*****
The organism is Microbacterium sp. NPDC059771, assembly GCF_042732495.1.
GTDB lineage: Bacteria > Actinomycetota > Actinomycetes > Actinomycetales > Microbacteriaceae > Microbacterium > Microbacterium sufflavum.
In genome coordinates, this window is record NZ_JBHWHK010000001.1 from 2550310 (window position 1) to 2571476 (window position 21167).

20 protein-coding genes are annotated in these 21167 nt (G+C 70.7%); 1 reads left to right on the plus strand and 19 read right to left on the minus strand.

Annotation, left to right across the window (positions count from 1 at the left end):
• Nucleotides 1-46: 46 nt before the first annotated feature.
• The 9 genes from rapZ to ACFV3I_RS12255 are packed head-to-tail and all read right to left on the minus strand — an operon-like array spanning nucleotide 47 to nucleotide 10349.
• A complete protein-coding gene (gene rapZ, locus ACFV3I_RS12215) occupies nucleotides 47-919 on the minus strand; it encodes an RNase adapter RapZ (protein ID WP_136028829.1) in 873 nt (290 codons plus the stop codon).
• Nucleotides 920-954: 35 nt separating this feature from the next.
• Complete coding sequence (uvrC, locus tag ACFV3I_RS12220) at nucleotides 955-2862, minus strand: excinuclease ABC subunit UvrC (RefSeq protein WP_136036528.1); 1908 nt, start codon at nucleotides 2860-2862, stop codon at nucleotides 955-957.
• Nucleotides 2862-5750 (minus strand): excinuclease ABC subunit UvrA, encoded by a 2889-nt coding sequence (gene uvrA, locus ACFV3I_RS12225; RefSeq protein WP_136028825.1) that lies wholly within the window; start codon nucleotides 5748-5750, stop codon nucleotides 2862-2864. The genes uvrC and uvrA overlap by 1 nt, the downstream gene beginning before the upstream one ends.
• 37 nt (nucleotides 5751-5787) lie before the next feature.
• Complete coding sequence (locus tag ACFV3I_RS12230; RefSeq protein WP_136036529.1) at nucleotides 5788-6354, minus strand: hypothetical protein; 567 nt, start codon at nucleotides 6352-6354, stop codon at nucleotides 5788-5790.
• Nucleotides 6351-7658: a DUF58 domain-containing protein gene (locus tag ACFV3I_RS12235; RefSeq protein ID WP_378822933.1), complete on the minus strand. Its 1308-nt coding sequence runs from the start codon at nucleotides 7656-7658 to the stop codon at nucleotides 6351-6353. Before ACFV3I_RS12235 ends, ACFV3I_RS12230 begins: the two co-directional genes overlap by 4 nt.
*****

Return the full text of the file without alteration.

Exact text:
The organism is Microbacterium sp. NPDC059771, assembly GCF_042732495.1.
GTDB lineage: Bacteria > Actinomycetota > Actinomycetes > Actinomycetales > Microbacteriaceae > Microbacterium > Microbacterium sufflavum.
In genome coordinates, this window is record NZ_JBHWHK010000001.1 from 2550310 (window position 1) to 2571476 (window position 21167).

20 protein-coding genes are annotated in these 21167 nt (G+C 70.7%); 1 reads left to right on the plus strand and 19 read right to left on the minus strand.

Annotation, left to right across the window (positions count from 1 at the left end):
• Nucleotides 1-46: 46 nt before the first annotated feature.
• The 9 genes from rapZ to ACFV3I_RS12255 are packed head-to-tail and all read right to left on the minus strand — an operon-like array spanning nucleotide 47 to nucleotide 10349.
• A complete protein-coding gene (gene rapZ, locus ACFV3I_RS12215) occupies nucleotides 47-919 on the minus strand; it encodes an RNase adapter RapZ (protein ID WP_136028829.1) in 873 nt (290 codons plus the stop codon).
• Nucleotides 920-954: 35 nt separating this feature from the next.
• Complete coding sequence (uvrC, locus tag ACFV3I_RS12220) at nucleotides 955-2862, minus strand: excinuclease ABC subunit UvrC (RefSeq protein WP_136036528.1); 1908 nt, start codon at nucleotides 2860-2862, stop codon at nucleotides 955-957.
• Nucleotides 2862-5750 (minus strand): excinuclease ABC subunit UvrA, encoded by a 2889-nt coding sequence (gene uvrA, locus ACFV3I_RS12225; RefSeq protein WP_136028825.1) that lies wholly within the window; start codon nucleotides 5748-5750, stop codon nucleotides 2862-2864. The genes uvrC and uvrA overlap by 1 nt, the downstream gene beginning before the upstream one ends.
• 37 nt (nucleotides 5751-5787) lie before the next feature.
• Complete coding sequence (locus tag ACFV3I_RS12230; RefSeq protein WP_136036529.1) at nucleotides 5788-6354, minus strand: hypothetical protein; 567 nt, start codon at nucleotides 6352-6354, stop codon at nucleotides 5788-5790.
• Nucleotides 6351-7658: a DUF58 domain-containing protein gene (locus tag ACFV3I_RS12235; RefSeq protein ID WP_378822933.1), complete on the minus strand. Its 1308-nt coding sequence runs from the start codon at nucleotides 7656-7658 to the stop codon at nucleotides 6351-6353. Before ACFV3I_RS12235 ends, ACFV3I_RS12230 begins: the two co-directional genes overlap by 4 nt.